Well, it wasn't.  The obituary was complete. 

The man who had passed away was a good man, but he wasn't a very loving or affectionate man.  He had provided and protected his family, like many hard working husbands and fathers, but He didn't have the touch.   

God stretched out His hand and touched the leper.  He didn't have to, technically speaking, but He had to humanly and divinely speaking. 

Love touches.  It goes beyond the surface (skin deep) and penetrates the heart, mind, body and soul of our neighbor.  It heals the human condition: be it shame, guilt, stigma or whatever else the leper was experiencing at that time.  It relieves the damage caused by betrayal and abandonment.

Love (God) is neither mechanical nor chemical.  It follows no agreed upon formula; that is, when and where it should be applied.  We could love a song others hate and a man or woman others despise.  With love, it is possible to love the unlovable and forgive the unforgiveable.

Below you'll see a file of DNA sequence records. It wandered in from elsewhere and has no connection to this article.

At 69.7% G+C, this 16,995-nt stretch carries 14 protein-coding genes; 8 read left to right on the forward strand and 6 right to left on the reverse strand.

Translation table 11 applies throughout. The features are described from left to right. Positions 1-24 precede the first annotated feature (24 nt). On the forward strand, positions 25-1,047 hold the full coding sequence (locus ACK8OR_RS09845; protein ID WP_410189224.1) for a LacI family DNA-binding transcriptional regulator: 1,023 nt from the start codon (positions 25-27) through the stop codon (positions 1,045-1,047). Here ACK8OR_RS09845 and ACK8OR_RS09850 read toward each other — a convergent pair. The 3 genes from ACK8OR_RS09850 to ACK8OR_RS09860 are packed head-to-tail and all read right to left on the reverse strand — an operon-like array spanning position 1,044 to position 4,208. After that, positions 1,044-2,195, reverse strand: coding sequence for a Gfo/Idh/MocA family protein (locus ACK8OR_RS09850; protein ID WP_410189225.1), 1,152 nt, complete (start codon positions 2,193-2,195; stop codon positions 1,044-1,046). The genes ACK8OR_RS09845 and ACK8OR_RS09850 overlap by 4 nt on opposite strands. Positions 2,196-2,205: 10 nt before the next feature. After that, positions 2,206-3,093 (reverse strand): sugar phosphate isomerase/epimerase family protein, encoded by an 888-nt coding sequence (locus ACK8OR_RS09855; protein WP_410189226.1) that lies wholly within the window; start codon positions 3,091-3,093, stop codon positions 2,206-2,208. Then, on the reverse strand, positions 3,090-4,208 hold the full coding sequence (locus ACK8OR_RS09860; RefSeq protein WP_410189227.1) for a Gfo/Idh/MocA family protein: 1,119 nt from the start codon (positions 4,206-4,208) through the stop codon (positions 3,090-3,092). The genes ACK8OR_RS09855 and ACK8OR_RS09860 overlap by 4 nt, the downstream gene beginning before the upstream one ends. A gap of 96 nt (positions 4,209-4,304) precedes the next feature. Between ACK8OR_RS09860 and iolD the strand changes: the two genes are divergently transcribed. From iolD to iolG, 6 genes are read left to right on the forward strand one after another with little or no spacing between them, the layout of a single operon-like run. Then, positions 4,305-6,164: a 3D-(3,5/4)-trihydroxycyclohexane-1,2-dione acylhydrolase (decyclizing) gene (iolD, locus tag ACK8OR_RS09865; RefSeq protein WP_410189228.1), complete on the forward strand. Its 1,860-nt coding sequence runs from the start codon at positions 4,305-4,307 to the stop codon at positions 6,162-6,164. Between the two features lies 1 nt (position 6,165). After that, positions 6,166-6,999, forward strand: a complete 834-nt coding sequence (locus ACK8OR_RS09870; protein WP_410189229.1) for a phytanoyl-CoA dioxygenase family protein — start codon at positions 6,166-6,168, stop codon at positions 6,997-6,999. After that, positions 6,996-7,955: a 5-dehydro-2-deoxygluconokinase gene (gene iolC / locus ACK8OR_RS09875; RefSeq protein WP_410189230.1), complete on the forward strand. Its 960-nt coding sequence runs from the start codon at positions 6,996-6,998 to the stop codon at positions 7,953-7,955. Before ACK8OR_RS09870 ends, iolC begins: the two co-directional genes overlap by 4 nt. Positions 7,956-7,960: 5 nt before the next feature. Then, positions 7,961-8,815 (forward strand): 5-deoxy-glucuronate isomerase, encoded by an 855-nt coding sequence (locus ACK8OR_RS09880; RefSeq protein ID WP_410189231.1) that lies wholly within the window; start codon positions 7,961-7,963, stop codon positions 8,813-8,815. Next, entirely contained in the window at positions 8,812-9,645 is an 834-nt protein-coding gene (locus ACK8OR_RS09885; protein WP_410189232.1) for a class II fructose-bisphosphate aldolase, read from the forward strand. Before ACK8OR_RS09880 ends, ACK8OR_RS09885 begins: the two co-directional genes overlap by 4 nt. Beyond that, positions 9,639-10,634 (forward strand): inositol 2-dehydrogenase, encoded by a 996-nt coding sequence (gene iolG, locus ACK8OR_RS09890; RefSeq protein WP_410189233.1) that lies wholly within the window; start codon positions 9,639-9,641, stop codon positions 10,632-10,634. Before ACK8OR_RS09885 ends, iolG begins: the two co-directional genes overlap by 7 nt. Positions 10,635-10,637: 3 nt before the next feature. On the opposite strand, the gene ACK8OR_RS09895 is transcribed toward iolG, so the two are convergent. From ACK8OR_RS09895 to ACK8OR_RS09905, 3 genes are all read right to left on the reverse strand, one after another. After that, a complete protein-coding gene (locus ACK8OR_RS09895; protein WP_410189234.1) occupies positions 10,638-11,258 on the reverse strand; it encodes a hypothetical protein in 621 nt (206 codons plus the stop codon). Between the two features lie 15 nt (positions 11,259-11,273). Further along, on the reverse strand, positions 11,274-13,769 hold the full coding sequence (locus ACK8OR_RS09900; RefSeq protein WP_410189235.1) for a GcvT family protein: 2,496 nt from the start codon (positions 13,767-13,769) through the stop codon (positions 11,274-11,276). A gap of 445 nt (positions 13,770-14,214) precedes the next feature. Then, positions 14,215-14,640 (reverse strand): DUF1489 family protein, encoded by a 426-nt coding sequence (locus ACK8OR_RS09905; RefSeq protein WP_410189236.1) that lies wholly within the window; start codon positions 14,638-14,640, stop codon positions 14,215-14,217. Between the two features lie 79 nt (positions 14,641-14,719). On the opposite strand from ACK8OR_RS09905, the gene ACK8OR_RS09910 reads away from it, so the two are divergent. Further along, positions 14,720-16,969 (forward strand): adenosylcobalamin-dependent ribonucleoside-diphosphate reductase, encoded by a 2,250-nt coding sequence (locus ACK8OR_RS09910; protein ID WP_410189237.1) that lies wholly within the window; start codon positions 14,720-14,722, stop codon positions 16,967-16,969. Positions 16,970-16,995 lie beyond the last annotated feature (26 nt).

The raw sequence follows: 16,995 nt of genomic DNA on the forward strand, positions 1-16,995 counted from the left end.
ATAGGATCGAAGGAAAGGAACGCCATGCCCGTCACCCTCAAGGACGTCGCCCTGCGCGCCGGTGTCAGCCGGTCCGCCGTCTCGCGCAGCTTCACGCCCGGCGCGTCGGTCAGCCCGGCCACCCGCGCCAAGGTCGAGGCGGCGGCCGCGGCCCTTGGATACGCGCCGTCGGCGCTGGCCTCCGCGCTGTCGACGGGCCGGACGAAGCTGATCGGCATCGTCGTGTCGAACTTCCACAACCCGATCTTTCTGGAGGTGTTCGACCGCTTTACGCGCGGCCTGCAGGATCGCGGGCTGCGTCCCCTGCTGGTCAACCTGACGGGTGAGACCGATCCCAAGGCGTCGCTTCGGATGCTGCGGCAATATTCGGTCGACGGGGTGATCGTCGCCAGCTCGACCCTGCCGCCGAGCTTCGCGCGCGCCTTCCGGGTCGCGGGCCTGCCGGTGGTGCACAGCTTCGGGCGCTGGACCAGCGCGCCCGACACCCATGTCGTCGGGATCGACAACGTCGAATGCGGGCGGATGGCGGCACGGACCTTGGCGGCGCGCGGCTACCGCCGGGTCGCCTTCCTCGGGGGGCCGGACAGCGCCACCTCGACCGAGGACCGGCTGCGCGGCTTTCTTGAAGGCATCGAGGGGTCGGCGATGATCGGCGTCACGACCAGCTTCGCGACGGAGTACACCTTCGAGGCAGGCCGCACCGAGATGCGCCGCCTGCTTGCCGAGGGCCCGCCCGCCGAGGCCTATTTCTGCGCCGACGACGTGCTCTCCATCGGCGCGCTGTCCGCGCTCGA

Love knows no boundaries other than one:  it must be authentic.  That is, of God.

The Word became flesh.  Most people enjoy reading the Gospels.  Very few people enjoy reading Leviticus.  Those who do are mostly scholars interested in ancient rituals and practices. 

Let's just come out and say it.  The difference between Leviticus and the Gospels is the touch, which is somewhat analogous to the difference between a documentary on the Titanic that is full of data, graphics and charts, and includes a step-by-step explanation on what happened and what went wrong; and the block buster hit movie "Titanic" - a love story about finding love and keeping it, even under the worst possible scenario.

Get the difference? 

But if we were to take it one step further, than we would have to say that the biggest difference between the Old Testament and the New Testament is how the Old remains written on paper while the New remains written in the hearts, minds, bodies and souls of the followers of Jesus Christ.

That's the touch!  Get it? 

Here's a beautiful example of the Holy Father reaching out to modern day "lepers."